As a relative rookie to gaming, I haven’t played a lot of console games other than when participating in a youth work session. As a family we have mainly played multiplayer games like Guitar Hero and Mario Karts. However apart from the odd app on my phone as a single player I have a definite experience deficiency and distinct lack of ability.

Limbo Swing

Limbo: Playdead, Microsoft Game Studios (XBLA)

Playing something that is such a different paradigm from Angry Birds or Solitaire has been monumental for me. Aside from how many stars I got in a level didn’t really care about the pigs or birds however angry they were but the impact of my time in Limbo was immersive for me. The outcome of this game has led to me being emotionally entwined with the main character boy’s quest. The result is that after several hours of navigating Limbo, I almost feel in loco parentis of this small virtual person. With his piercing refulgent, shining eyes that stare hauntingly into the darkness, I cared about the outcome of the game – this thing I was involved mattered to me way more than any throwaway app.

There were times during the game that I simply had to take a break as I didn’t want to keep putting him (or me) through the pain of playing. My empathy of feeling his pain reminds me that I got laughed off the sofa as I started to cry at the end of the film A.I. (Artificial Intelligence) My emotional attachment was as real for a robot boy at the end of that film as it would have been for a human boy. The game connected me with the fatherhood of God and I couldn’t suppress the compassion that I believe is integral to who we are as created human beings.

Limbo has taught me patience and a relentless perseverance as the boy continues to seek his sister lost in the midst of a dark world. His redemption relies on her salvation and until she is free neither could he be free. I am not by nature a patient person and the process of going back into a puzzle again and again to progress has been refining for me. This relentless seeking is something I need to develop myself as the alternative of accepting easy answers and not tackling the real issues is a real temptation for my faith. In the game Limbo not seeking an answer or continuing to journey however hard would result in staying trapped in the same place for ever. I hope the process has left me more patient and tenacious as when I finally did work out how to get past those difficult parts, especially the end of the game, I felt so elated at the breakthrough, something perhaps I can best relate to my worship in my outside life after reaching the top of a particularly hard climb on my bike or when I have completed a Marathon. Not things I can do in church but experiences when I have felt God near.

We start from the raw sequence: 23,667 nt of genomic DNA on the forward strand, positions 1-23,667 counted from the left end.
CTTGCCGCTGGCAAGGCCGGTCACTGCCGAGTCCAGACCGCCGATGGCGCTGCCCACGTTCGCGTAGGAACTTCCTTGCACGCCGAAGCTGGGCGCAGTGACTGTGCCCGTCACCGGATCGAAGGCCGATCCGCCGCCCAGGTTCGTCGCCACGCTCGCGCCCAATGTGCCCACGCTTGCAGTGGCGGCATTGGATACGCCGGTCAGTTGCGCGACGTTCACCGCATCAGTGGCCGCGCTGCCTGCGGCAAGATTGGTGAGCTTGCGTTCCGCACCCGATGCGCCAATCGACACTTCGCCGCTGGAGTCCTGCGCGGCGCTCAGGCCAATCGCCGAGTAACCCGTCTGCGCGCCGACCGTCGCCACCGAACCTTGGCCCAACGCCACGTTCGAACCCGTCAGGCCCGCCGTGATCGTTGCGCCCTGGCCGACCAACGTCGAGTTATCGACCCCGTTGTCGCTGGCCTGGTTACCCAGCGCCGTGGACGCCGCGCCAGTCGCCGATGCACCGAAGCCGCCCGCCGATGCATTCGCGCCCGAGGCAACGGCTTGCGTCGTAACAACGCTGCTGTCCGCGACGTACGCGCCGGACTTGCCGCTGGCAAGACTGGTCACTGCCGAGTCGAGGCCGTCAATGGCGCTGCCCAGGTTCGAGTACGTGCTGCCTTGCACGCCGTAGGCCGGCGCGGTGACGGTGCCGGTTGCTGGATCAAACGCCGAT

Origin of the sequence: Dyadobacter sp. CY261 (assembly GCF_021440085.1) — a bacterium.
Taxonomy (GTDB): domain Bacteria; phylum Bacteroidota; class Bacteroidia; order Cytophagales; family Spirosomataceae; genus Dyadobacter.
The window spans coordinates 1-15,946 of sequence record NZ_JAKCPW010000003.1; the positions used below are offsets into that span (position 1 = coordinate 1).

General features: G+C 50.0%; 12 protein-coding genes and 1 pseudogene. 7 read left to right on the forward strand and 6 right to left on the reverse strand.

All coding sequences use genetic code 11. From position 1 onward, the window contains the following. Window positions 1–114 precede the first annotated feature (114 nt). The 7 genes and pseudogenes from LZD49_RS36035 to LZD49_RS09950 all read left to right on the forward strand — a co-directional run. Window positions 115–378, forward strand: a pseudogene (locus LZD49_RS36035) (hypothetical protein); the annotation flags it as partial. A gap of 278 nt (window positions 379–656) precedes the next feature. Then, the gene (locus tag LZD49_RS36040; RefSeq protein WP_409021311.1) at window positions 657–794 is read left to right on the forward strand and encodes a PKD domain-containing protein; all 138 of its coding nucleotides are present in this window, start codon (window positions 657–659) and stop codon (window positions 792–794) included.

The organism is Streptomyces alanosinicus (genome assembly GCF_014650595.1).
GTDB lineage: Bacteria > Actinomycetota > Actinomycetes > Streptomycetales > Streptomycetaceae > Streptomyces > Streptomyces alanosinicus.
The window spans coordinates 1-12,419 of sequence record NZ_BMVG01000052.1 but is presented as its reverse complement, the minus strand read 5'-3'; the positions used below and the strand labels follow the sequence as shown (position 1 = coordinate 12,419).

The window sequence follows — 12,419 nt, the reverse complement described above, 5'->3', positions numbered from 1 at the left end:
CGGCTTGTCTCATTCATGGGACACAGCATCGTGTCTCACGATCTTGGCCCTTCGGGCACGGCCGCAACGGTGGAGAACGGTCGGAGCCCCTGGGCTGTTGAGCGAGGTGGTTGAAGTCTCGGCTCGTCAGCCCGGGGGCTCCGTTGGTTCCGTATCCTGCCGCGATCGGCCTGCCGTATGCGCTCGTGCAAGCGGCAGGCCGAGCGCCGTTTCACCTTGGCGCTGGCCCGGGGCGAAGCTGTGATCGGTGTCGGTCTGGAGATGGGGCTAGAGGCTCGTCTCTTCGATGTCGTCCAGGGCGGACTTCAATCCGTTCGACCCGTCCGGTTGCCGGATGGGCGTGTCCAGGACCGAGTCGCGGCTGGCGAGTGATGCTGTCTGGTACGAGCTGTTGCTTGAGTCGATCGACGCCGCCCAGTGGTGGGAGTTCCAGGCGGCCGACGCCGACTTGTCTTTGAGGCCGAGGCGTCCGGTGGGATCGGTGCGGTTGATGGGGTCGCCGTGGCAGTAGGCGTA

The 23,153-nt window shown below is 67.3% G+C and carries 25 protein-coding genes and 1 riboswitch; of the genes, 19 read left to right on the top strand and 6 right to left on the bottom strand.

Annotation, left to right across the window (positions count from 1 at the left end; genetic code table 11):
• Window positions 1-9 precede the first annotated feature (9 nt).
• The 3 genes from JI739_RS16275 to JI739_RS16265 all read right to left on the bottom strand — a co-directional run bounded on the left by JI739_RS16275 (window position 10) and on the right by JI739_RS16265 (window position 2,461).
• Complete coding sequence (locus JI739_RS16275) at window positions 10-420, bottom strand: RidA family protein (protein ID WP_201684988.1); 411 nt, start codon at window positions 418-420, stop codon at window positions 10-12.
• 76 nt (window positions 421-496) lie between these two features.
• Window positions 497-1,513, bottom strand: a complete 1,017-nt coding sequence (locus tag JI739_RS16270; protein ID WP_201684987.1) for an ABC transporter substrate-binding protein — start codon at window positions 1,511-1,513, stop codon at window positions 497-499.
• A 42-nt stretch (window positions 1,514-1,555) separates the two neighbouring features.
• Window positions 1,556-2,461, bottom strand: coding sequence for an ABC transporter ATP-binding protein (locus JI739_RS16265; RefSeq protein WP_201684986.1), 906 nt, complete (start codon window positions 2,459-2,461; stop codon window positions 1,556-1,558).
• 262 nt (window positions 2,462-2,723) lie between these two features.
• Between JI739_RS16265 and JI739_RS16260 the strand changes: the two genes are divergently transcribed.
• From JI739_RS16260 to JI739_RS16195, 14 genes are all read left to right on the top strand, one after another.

Without spoiling the final sequence, as I reached the end of the game Limbo, I was reminded of my own baptism and sense of cleansing followed by a peace that was reminiscent of Psalm 23 and lying down in green pastures. For me this echoes the thought that after the struggle comes rest, while also the journey is significant and the process of reaching a destination can be more important than actually reaching it. Something I can relate to in my own spiritual journey as I have continued to seek community within relationships of meaning.

For a number of years I have pursued the mission of going into the world of culture to look for and to point out things that look like the Kingdom of God or reflect the teachings of Jesus. Even in the darkest of places I believe that as we have been created to have a spiritual connection in community and with others there are surprises all around us if we only but look.

I have grown in my faith during this process as I feel this has been an exercise in reclaiming a ritual to have a spiritual meaning that in some schools of thought is a way of connecting the ordinary to the remarkable, the superficial to the significant.
I have found this process quite a refining, if difficult, exercise but now I have to be brave and take the next step. I can’t but help wonder where playing this game will take me to. How do I facilitate others to explore a game that has meaning as well as gameplay that could be a mutual learning and developing exercise? If this game really meant something to me, how can I help others to go deeper than just the superficial level where most remain?

Alastair Jones
@A_B_Jones